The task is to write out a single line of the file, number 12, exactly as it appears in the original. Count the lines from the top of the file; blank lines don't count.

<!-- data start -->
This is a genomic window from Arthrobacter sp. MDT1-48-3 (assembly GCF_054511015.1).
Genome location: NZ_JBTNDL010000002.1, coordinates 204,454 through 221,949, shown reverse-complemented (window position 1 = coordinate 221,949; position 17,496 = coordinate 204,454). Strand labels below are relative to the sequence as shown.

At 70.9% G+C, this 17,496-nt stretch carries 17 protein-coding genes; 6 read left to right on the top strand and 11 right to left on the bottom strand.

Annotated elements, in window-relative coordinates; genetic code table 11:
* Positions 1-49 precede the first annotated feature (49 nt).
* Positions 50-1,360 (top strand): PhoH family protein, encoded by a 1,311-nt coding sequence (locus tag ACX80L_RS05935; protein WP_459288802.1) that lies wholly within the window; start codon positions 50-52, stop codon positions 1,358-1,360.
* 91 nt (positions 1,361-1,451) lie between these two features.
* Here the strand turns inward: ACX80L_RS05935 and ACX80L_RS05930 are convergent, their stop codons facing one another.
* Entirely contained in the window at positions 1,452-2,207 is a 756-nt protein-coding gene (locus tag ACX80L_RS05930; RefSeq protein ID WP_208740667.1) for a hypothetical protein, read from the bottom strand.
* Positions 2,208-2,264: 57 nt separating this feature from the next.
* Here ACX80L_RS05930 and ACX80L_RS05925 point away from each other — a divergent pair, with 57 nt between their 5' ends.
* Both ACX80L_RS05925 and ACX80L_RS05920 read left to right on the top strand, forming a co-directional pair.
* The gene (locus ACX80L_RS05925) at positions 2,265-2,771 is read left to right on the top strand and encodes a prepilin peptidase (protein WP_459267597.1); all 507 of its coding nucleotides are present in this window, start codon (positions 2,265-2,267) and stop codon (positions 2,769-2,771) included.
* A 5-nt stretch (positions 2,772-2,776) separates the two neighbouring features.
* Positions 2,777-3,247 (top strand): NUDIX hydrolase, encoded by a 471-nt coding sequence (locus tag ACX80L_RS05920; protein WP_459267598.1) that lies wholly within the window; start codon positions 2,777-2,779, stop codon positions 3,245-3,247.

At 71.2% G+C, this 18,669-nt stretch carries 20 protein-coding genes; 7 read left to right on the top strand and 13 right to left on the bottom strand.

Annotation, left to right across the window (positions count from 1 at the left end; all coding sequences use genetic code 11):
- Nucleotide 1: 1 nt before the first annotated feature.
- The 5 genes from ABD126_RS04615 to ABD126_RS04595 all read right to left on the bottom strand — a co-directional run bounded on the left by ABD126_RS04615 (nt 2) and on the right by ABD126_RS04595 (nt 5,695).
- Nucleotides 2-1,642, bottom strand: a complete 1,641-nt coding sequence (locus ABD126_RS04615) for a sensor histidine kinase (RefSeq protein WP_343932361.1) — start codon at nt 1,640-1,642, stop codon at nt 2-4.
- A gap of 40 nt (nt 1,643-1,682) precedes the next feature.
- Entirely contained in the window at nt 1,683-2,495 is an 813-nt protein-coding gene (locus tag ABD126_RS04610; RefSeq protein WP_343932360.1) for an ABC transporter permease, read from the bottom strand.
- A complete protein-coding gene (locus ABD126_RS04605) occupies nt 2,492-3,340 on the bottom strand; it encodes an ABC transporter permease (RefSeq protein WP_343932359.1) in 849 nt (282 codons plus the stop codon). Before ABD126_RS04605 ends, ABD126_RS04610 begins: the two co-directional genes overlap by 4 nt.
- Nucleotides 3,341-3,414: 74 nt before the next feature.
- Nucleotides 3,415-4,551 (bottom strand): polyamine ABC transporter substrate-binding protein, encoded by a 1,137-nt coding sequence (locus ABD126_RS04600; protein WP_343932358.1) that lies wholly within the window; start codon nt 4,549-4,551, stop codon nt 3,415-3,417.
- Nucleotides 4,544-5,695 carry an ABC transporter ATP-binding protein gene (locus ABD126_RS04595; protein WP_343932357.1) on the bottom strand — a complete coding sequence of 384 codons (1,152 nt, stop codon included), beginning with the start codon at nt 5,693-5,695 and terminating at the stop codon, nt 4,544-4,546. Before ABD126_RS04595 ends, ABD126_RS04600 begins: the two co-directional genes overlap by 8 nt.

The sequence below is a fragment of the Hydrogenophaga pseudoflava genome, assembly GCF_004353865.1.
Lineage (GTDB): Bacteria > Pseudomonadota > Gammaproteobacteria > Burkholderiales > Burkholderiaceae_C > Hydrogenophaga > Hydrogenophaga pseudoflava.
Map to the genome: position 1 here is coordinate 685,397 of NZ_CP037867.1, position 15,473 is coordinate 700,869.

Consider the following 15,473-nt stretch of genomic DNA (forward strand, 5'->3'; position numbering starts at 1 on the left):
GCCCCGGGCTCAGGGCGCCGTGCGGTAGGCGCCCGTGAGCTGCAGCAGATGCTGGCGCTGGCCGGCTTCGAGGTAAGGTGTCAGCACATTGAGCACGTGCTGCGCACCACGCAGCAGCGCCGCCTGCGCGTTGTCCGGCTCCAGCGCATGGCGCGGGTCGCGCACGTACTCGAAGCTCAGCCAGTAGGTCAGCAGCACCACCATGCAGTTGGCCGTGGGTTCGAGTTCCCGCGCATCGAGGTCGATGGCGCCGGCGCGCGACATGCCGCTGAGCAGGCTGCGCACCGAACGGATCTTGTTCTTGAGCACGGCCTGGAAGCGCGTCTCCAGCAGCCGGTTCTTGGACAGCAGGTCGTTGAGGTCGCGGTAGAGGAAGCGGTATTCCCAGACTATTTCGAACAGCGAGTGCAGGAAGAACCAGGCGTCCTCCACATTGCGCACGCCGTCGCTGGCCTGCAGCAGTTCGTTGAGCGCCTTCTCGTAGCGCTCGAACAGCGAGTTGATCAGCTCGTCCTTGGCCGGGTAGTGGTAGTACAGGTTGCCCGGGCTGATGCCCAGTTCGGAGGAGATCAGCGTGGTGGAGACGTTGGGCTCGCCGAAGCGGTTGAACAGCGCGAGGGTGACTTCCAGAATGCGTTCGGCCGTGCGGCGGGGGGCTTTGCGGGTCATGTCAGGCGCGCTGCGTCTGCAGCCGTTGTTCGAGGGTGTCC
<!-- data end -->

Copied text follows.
* Both ACX80L_RS05925 and ACX80L_RS05920 read left to right on the top strand, forming a co-directional pair.